The entry is from 10.3390/oral1030023
- Bharti, V.; Bansal, C. Drug-induced gingival overgrowth: The nemesis of gingiva unravelled. J. Indian Soc. Periodontol. 2013, 17, 182–187.
- Hatahira, H.; Abe, J.; Hane, Y.; Matsui, T.; Sasaoka, S.; Motooka, Y.; Hasegawa, S.; Fukuda, A.; Naganuma, M.; Ohmori, T.; et al. Drug-induced gingival hyperplasia: A retrospective study using spontaneous reporting system databases. J. Pharm. Health Care Sci. 2017, 3, 1–11.
- Prachi, S.; Jitender, S.; Rahul, C.; Jitendra, K.; Priyanka, M.; Disha, S. Impact of oral contraceptives on periodontal health. Afr. Health Sci. 2019, 19, 1795–1800.
- McKeever, R.G.; Hamilton, R.J. Calcium Channel Blockers. 2019. Available online: https://www.ncbi.nlm.nih.gov/books/NBK482473/ (accessed on 1 July 2021).
- Bloch, M.J.; Basile, J. Major Side Effects and Safety of Calcium Channel Blockers. 2019. Available online: https://www.uptodate.com/contents/major-sideeffects-and-safety-of-calciumchannel-blockers (accessed on 1 July 2021).
- Kimball, O.P. The treatment of epilepsy with sodium diphenyl hydantoinate. JAMA 1939, 112, 1244–1245.
- Pasupuleti, M.K.; Musalaiah, S.V.; Nagasree, M.; Kumar, P.A. Combination of inflammatory and amlodipine induced gingival overgrowth in a patient with cardiovascular disease. Avicenna J. Med. 2013, 3, 68–72.
- Ganesh, P.R. Immunoexpression of interleukin-6 in drug-induced gingival overgrowth patients. Contemp. Clin. Dent. 2016, 7, 140–145.
- Brown, R.S.; Arany, P. Mechanism of drug-induced gingival overgrowth revisited: A unifying hypothesis. Oral Dis. 2014, 21, e51–e61.
- Ramon, Y.; Behar, S.; Kishon, Y.; Engelberg, I.S. Gingival hyperplasia caused by nifedipine—A preliminary report. Int. J. Cardiol. 1984, 5, 195–204.
- Lederman, D.; Lumerman, H.; Reuben, S.; Freedman, P.D. Gingival hyperplasia associated with nifedipine therapy. Oral Surg. Oral Med. Oral Pathol. 1984, 57, 620–622.
- Seymour, R.A.; Ellis, J.; Thomason, J.M.; Monkman, S.; Idle, J.R. Amlodipine-induced gingival overgrowth. J. Clin. Periodontol. 1994, 21, 281–283.
- Gaur, S.; Agnihotri, R. Is dental plaque the only etiological factor in Amlodipine induced gingival overgrowth? A systematic review of evidence. J. Clin. Exp. Dent. 2018, 10, e610–e619.
- Thomason, J.M.; Seymour, R.A.; Ellis, J.S.; Kelly, P.J.; Parry, G.; Dark, J.; Wilkinson, R.J.; Ilde, J.R. Determinants of gingival overgrowth severity in organ transplant patients. An examination of the role of HLA phenotype. J. Clin. Periodontol. 1996, 23, 628–634.
- Pernu, H.E.; Pernu, L.M.H.; Knuuttila, M.L. Effect of periodontal treatment on gingival overgrowth among Cyclosproine A treated renal transplant recipients. J. Periodontol. 1993, 64, 1098–1100.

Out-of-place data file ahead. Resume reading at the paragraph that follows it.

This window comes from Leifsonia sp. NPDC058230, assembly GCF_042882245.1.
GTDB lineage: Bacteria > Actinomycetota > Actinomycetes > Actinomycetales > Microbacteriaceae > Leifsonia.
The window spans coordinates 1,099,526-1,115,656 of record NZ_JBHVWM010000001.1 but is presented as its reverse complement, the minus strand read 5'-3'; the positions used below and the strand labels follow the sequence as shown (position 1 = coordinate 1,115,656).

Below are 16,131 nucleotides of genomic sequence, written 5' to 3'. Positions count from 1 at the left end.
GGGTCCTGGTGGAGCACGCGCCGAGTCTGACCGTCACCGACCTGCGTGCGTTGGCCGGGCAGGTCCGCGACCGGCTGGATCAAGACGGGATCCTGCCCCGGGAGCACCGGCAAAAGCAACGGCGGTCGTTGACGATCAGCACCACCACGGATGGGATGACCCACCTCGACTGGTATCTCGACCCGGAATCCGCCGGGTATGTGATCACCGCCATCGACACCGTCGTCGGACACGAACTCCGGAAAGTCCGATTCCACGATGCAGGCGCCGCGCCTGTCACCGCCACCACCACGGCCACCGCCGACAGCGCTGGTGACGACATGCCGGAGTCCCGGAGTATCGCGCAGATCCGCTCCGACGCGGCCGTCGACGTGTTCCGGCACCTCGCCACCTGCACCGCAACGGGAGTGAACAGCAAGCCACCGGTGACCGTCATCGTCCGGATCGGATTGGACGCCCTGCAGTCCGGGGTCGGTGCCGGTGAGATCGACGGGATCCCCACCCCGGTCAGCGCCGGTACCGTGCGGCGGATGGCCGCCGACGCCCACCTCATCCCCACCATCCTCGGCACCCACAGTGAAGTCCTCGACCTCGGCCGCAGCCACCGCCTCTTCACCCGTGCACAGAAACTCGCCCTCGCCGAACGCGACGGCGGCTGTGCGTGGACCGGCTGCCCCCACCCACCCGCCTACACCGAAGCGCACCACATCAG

- Daley, T.D.; Wysocki, G.P. Cyclosporine Therapy: Its Significance to the Periodontist. J. Periodontol. 1984, 55, 708–712.
- Tahamtan, S.; Shirban, F.; Bagherniya, M.; Johnston, T.P.; Sahebkar, A. The effects of statins on dental and oral health: A review of preclinical and clinical studies. J. Transl. Med. 2020, 18, 1–42.
- Khzam, N.; Bailey, D.; Yie, H.S.; Bakr, M.M. Gingival Enlargement Induced by Felodipine Resolves with a Conventional Periodontal Treatment and Drug Modification. Case Rep. Dent. 2016, 2016, 1–6.
- Nyska, A.; Shemesh, M.; Tal, H.; Dayan, D. Gingival hyperplasia induced by calcium channel blockers: Mode of action. Med. Hypotheses 1994, 43, 115–118.
- Sooriyamoorthy, M.; Gower, D.B.; Eley, B.M. Androgen metabolism in gingival hyperplasia induced by nifedipine and cyclosporin. J. Periodontal. Res. 1990, 25, 25–30.
- Nishikawa, S.; Tada, H.; Hamasaki, A.; Kasahara, S.; Kido, J.-I.; Nagata, T.; Ishida, H.; Wakano, Y. Nifedipine-Induced Gingival Hyperplasia: A Clinical and In Vitro Study. J. Periodontol. 1991, 62, 30–35.
- Aldemir, N.M.; Begenik, H.; Emre, H.; Erdur, F.M.; Soyoral, Y. Amlodipine-induced gingival hyperplasia in chronic renal failure: A case report. Afr. Heal. Sci. 2013, 12, 576–578.
- Subramani, T.; Rathnavelu, V.; Alitheen, N.B. The Possible Potential Therapeutic Targets for Drug Induced Gingival Overgrowth. Mediat. Inflamm. 2013, 2013, 1–9.
- Kasasa, S.; Soory, M. The effect of interleukin-1 (IL-1) on androgen metabolism in human gingival tissue (HGT) and periodontal ligament (PDL). J. Clin. Periodontol. 1996, 23, 419–424.
- Ramírez-Rámiz, A.; Brunet-Llobet, L.; Lahor-Soler, E.; Miranda-Rius, J. On the Cellular and Molecular Mechanisms of Drug-Induced Gingival Overgrowth. Open Dent. J. 2017, 11, 420–435.
- Seymour, R.A.; Ellis, J.S.; Thomason, J.M. Risk factors for induced gingival over growth. J. Clin. Periodontol. 2000, 27, 217–223.
- Thomason, J.M.; Ellis, J.S.; Jovanovski, V.; Corson, M.; Lynch, E.; Seymour, R.A. Analysis of changes in gingival contour from three-dimensional co-ordinate data insubjects with drug-induced gingival overgrowth. J. Clin. Periodontol. 2005, 32, 1069–1075.
- Tejnani, A.; Gandevivala, A.; Bhanushali, D.; Gourkhede, S. Combined treatment for a combined enlargement. J. Indian Soc. Periodontol. 2014, 18, 516–519.
- Ikawa, K.; Ikawa, M.; Shimauchi, H.; Iwakura, M.; Sakamot, S. Treatment of gingival overgrowth induced by Manidipine administration. A case report. J. Periodontol. 2002, 73, 115–122.
- Caton, J.G.; Armitage, G.; Berglundh, T.; Chapple, I.L.; Jepsen, S.; Kornman, K.S.; Mealey, B.L.; Papapanou, P.N.; Sanz, M.; Tonetti, M.S. A new classification scheme for periodontal and peri-implant diseases and conditions-Introduction and key changes from the 1999 classification. J. Clin. Periodontol. 2018, 45, S1–S8.